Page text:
Does biological intimacy shape ecological network structure? A test using a brood pollination mutualism on continental and oceanic islands
AuthorHembry, David H.
Raimundo, Rafael L. G.
Newman, Erica A.
Guimarães, Paulo R.
Gillespie, Rosemary G.
AffiliationUniv Arizona, Sch Nat Resources & Environm
Univ Arizona, Dept Ecol & Evolutionary Biol
Keywordsbiological intimacy hypothesis
MetadataShow full item record
CitationHembry DH, Raimundo RLG, Newman EA, et al. Does biological intimacy shape ecological network structure? A test using a brood pollination mutualism on continental and oceanic islands. J Anim Ecol. 2018;87:1160–1171. https://doi.org/10.1111/1365-2656.12841
JournalJOURNAL OF ANIMAL ECOLOGY
Rights© 2018 The Authors. Journal of Animal Ecology. © 2018 British Ecological Society.
Collection InformationThis item from the UA Faculty Publications collection is made available by the University of Arizona with support from the University of Arizona Libraries. If you have questions, please contact us at firstname.lastname@example.org.
Abstract1. Biological intimacy-the degree of physical proximity or integration of partner taxa during their life cycles-is thought to promote the evolution of reciprocal specialization and modularity in the networks formed by co-occurring mutualistic species, but this hypothesis has rarely been tested. 2. Here, we test this "biological intimacy hypothesis" by comparing the network architecture of brood pollination mutualisms, in which specialized insects are simultaneously parasites (as larvae) and pollinators (as adults) of their host plants to that of other mutualisms which vary in their biological intimacy (including ant-myrmecophyte, ant-extrafloral nectary, plant-pollinator and plant-seed disperser assemblages). 3. We use a novel dataset sampled from leafflower trees (Phyllanthaceae: Phyllanthus s. l. [Glochidion]) and their pollinating leafflower moths (Lepidoptera: Epicephala) on three oceanic islands (French Polynesia) and compare it to equivalent published data from congeners on continental islands (Japan). We infer taxonomic diversity of leafflower moths using multilocus molecular phylogenetic analysis and examine several network structural properties: modularity (compartmentalization), reciprocality (symmetry) of specialization and algebraic connectivity. 4. We find that most leafflower-moth networks are reciprocally specialized and modular, as hypothesized. However, we also find that two oceanic island networks differ in their modularity and reciprocal specialization from the others, as a result of a supergeneralist moth taxon which interacts with nine of 10 available hosts. 5. Our results generally support the biological intimacy hypothesis, finding that leaf-flower-moth networks (usually) share a reciprocally specialized and modular structure with other intimate mutualisms such as ant-myrmecophyte symbioses, but unlike nonintimate mutualisms such as seed dispersal and nonintimate pollination. Additionally, we show that generalists-common in nonintimate mutualisms-can also evolve in intimate mutualisms, and that their effect is similar in both types of assemblages: once generalists emerge they reshape the network organization by connecting otherwise isolated modules.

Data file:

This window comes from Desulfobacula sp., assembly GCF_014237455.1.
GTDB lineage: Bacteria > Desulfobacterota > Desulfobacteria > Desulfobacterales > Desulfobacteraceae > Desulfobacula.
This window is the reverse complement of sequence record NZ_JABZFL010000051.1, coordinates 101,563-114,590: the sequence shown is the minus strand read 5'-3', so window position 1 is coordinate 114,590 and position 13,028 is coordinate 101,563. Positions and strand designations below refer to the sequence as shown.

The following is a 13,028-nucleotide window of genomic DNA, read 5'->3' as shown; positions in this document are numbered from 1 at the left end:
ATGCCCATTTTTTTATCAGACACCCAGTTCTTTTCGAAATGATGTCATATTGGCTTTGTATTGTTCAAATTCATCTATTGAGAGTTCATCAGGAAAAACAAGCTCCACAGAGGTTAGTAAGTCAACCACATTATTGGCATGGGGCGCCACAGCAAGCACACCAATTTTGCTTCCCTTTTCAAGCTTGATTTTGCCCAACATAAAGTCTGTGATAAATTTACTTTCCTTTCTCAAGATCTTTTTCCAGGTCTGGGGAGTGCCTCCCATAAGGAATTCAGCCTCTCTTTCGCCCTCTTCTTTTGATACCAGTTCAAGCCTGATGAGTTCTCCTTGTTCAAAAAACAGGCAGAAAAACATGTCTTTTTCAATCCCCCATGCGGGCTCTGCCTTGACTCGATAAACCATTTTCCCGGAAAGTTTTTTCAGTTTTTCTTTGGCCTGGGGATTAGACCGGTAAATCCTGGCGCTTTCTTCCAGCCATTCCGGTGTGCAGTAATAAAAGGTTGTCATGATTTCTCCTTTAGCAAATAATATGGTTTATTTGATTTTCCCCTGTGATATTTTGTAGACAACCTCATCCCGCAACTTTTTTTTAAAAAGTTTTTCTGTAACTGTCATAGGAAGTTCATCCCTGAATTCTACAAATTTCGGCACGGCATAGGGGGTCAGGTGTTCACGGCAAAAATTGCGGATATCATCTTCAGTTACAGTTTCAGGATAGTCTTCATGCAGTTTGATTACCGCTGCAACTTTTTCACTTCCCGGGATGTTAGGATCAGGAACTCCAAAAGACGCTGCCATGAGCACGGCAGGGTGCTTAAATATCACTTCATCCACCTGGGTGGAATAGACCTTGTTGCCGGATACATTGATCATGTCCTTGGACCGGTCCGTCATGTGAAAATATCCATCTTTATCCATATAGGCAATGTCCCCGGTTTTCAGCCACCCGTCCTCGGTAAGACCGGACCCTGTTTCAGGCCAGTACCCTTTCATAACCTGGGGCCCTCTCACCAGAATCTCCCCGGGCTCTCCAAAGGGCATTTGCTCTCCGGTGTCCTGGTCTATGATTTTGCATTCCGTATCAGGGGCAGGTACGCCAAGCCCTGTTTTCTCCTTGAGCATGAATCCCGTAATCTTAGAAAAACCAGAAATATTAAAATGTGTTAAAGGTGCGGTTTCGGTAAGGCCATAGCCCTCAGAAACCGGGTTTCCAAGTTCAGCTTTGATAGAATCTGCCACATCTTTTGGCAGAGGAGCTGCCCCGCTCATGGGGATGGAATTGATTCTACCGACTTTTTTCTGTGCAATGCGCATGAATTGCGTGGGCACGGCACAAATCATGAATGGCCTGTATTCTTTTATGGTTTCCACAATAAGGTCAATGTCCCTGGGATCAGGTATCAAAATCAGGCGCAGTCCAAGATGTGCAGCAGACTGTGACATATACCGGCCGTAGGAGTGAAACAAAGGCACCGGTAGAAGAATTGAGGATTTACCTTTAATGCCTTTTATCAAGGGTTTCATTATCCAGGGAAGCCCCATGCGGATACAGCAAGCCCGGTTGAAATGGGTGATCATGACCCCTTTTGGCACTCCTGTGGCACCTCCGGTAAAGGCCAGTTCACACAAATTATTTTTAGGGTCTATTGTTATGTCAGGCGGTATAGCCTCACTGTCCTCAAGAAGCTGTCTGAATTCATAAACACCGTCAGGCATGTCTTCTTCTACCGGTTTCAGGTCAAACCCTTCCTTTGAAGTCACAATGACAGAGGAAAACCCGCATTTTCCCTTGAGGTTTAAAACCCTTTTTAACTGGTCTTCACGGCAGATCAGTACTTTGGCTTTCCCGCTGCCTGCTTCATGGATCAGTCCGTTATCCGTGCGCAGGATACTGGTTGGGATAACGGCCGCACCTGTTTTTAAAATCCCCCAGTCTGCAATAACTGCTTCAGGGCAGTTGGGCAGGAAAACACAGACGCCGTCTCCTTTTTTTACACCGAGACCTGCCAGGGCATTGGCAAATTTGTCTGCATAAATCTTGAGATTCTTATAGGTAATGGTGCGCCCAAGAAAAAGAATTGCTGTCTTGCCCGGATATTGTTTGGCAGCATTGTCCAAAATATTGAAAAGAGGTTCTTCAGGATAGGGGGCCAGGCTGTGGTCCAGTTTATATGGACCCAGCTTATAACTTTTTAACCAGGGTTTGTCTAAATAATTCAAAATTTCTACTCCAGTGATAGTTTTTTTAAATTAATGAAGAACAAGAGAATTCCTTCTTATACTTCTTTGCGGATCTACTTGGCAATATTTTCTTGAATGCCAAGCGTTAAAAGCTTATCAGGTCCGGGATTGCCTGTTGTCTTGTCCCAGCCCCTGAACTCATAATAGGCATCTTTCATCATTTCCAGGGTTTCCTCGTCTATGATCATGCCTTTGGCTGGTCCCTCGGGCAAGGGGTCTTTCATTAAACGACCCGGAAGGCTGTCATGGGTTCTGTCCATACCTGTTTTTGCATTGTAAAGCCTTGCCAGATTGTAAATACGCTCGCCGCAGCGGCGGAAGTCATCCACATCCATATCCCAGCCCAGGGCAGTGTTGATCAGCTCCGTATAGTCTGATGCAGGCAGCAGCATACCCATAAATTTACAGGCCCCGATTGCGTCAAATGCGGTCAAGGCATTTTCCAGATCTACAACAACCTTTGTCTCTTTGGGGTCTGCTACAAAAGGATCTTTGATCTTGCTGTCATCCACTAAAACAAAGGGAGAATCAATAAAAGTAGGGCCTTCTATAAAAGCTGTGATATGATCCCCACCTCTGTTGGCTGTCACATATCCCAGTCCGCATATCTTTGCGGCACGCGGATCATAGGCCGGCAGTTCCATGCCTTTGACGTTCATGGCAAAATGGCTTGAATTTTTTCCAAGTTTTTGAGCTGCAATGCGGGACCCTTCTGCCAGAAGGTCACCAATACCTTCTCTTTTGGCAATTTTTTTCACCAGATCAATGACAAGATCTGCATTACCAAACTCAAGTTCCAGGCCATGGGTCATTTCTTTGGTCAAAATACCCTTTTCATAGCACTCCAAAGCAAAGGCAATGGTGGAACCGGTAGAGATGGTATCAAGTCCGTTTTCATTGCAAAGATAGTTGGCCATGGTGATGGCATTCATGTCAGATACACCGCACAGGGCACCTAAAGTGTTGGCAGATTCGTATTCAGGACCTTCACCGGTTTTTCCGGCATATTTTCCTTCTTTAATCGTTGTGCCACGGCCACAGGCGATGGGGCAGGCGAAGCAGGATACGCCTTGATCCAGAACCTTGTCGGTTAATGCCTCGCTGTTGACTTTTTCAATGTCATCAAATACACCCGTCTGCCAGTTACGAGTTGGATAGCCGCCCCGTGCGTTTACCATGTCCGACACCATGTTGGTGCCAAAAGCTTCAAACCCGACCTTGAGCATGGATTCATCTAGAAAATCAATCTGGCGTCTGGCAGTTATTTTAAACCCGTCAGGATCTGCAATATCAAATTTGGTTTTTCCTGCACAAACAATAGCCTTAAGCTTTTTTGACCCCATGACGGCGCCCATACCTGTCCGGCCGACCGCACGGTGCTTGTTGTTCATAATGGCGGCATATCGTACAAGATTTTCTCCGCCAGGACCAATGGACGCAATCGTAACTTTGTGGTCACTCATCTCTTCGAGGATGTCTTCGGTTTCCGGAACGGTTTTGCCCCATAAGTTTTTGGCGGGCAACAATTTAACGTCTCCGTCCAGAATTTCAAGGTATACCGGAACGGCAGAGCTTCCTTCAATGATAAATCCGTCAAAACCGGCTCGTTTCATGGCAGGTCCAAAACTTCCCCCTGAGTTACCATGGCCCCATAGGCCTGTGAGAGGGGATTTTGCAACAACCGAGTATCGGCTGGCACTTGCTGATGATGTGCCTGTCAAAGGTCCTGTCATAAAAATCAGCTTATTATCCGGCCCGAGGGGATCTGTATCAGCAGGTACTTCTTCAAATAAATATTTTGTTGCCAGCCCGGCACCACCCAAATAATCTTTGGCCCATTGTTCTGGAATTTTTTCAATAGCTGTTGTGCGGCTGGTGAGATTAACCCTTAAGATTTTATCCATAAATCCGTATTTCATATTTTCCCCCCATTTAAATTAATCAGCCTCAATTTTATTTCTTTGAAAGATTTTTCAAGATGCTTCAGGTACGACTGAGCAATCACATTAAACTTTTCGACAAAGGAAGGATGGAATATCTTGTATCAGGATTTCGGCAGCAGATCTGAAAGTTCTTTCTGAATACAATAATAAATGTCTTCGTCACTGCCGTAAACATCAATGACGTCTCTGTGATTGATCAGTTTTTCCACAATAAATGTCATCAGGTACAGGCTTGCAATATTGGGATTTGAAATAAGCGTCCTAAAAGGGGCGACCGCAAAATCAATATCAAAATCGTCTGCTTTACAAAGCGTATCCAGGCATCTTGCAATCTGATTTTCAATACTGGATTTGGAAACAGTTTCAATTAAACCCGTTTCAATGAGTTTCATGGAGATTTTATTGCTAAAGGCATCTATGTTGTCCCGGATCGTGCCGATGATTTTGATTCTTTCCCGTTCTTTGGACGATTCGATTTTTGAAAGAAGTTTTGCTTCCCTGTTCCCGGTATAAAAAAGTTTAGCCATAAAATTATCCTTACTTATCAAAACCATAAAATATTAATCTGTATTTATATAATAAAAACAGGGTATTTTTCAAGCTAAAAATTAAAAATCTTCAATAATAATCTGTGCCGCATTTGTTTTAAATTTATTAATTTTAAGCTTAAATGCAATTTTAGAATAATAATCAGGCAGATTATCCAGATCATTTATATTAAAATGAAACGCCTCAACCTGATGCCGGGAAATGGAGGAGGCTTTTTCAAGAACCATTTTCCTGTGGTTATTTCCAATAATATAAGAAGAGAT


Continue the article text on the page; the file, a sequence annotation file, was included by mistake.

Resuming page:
Note12 month embargo; published online: 25 April 2018
VersionFinal accepted manuscript
SponsorsDivision of Environmental Biology ; Coordenacao de Aperfeicoamento de Pessoal de Nivel Superior; Fundacao de Amparo a Pesquisa do Estado de Sao Paulo [2009/54422-8, 2011/13054-6, 2014/21106-4]; Department of Integrative Biology, University of California Berkeley; Division of Graduate Education; Woodworth Loan in Entomology; Margaret C. Walker Fund; Moorea Biocode (Gordon and Betty Moore Foundation)